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RNA to the rescue: localized cytokine delivery shapes antitumor responses

September 22, 2021

Treatment of tumors with cytokines to boost antitumor immune responses is limited in the clinic due to systemic adverse events. Intratumoral delivery of cytokines may overcome these issues and improve therapeutic efficacy. Hotz and Wagenaar et al. thoroughly investigated the efficacy of local delivery of mRNA encoding a mixture of cytokines alone or combined with checkpoint blockade in murine models to take advantage of these powerful immune stimulants. Their work was published in Science Translational Medicine.

Based on in vivo screens, the researchers systematically established a cocktail of saline-formulated mRNAs encoding four murine cytokines: IL-12 single chain, granulocyte-macrophage colony-stimulating factor (GM-CSF), IL-15 sushi, and IFN-α4. Local administration of these mRNAs resulted in cytokine expression in the tumor microenvironment (TME), with limited expression in other organs, suggesting localized translation. In the TME, both CD45+ and CD45- cells were able to take up and translate the mRNA.

Repeated intratumoral injection resulted in tumor growth control, with complete regression (CR) in the majority of B16F10 and CT26 tumors, resulting in long-term survival. The cytokine expression also resulted in the induction of IFNγ and IP-10. To investigate the mechanistic contribution of each cytokine in the mixture, the researchers performed experiments with bone marrow cells and splenocytes that were exposed to the four cytokines and mixtures in which one of the cytokines was left out. When IL-15 sushi or IFN-α4 were missing, CD8+ T cells, NK cells, and DCs expressed lower levels of activation markers, and when GM-CSF or IL-12sc were missing there was less induction of IFNγ. Therapeutic responses were reduced most when IL-12sc was omitted, but all four were necessary for maximal effects. This was also shown in vivo, where all three-component mixtures of mRNAs resulted in varying levels of CT26 tumor control, with removal of IL-12sc mRNA having the most pronounced effect. In the B16F10 model, some of the CRs developed localized vitiligo, suggesting induction of T cell responses toward shared tumoral and melanocyte antigens. In addition, mice with CR were resistant to tumor rechallenge, suggesting the development of immunologic memory. This was further confirmed in immune cell depletion experiments, which showed that the antitumor activity was dependent on the presence of NK cells and CD8+ and CD4+ T cells.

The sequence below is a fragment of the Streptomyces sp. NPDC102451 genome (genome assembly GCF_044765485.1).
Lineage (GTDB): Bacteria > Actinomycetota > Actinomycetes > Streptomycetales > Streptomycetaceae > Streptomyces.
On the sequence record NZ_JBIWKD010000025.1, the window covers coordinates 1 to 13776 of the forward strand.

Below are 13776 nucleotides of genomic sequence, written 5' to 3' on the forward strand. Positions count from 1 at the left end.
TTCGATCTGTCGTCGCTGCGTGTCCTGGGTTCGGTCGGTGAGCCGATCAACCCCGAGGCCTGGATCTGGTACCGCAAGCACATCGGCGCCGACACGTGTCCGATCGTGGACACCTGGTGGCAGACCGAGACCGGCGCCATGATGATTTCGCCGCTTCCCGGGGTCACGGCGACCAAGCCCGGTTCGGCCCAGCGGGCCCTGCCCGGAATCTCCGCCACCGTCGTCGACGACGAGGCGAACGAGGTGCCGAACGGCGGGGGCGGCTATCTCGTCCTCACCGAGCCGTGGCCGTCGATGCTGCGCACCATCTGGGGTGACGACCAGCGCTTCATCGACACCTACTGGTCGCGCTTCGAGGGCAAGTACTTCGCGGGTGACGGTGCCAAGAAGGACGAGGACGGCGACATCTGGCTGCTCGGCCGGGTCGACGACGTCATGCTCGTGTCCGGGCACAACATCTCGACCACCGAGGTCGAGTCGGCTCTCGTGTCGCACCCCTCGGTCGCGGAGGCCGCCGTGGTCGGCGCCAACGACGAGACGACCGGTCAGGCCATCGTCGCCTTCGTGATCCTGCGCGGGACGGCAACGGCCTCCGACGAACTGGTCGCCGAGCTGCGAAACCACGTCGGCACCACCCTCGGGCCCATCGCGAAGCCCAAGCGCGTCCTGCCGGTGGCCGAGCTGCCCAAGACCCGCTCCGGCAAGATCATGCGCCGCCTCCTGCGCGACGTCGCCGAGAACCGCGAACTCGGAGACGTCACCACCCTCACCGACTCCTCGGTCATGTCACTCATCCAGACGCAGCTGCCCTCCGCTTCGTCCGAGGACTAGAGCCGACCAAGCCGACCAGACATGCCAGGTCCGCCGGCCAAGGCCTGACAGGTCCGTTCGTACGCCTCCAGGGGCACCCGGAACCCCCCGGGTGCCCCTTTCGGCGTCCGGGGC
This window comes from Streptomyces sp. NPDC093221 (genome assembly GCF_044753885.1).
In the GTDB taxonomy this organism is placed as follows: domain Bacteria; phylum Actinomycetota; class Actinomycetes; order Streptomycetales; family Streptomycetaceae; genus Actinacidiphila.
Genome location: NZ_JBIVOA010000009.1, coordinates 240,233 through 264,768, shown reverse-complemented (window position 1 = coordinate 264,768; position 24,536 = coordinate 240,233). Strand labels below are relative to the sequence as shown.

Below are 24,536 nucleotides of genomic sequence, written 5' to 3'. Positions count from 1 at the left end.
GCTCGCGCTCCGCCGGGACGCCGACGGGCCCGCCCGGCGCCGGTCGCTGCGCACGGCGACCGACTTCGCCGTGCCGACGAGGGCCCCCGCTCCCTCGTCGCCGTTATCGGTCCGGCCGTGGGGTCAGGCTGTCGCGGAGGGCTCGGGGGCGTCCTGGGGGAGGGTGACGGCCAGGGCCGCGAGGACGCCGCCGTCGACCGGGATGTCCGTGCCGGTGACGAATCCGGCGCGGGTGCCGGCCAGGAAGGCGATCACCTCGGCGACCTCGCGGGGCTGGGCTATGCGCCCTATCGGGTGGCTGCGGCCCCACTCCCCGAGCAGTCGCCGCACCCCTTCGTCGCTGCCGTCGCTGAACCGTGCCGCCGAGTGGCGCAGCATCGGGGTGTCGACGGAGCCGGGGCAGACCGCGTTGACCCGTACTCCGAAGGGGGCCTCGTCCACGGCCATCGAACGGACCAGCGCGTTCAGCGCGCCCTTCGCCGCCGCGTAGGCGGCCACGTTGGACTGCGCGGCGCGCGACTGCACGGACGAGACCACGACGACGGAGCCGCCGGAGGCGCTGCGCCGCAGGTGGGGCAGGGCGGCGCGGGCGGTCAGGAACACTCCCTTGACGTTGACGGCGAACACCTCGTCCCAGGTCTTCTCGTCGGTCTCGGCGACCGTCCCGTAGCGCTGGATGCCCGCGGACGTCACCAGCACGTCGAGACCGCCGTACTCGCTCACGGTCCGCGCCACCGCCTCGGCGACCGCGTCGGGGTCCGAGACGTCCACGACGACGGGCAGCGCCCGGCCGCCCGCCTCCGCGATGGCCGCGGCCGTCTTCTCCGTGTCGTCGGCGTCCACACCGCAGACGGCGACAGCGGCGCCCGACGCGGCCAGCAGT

Post-treatment, there was a higher infiltration of CD4+ and CD8+ T cells in the TME, and these TIL expressed higher levels of granzyme B, TNFα, and IFNγ. RNAseq of treated tumors showed upregulation of proinflammatory signatures, including the IFNγ and TNFα signaling pathways. In addition, cytokine mRNA treatment resulted in PD-L1 upregulation on immune and non-immune cells in the TME, while levels of PD-1 on CD8+ T cells remained unaffected. Further confirming the essential role of the IFNγ pathway in the therapeutic effects, IFNγ knockout mice with B16F10 tumors did not respond to therapy.

Hotz and Wagenaar et al. then investigated how the cytokines may affect T cell priming by using a B16F10-ovalbumin (OVA) model together with OVA-specific OT-I CD8+ T cells. Treatment with the mRNA mixture resulted in higher OT-I proliferation in the tumor-draining lymph nodes. Similar results were found in a CT26 model expressing the antigen gp70, where treatment resulted in the expansion of peripheral and tumoral gp70-specific T cells. Rechallenge experiments with CT26 tumors lacking gp70 revealed that immune memory directed against dominant and subdominant antigens was formed.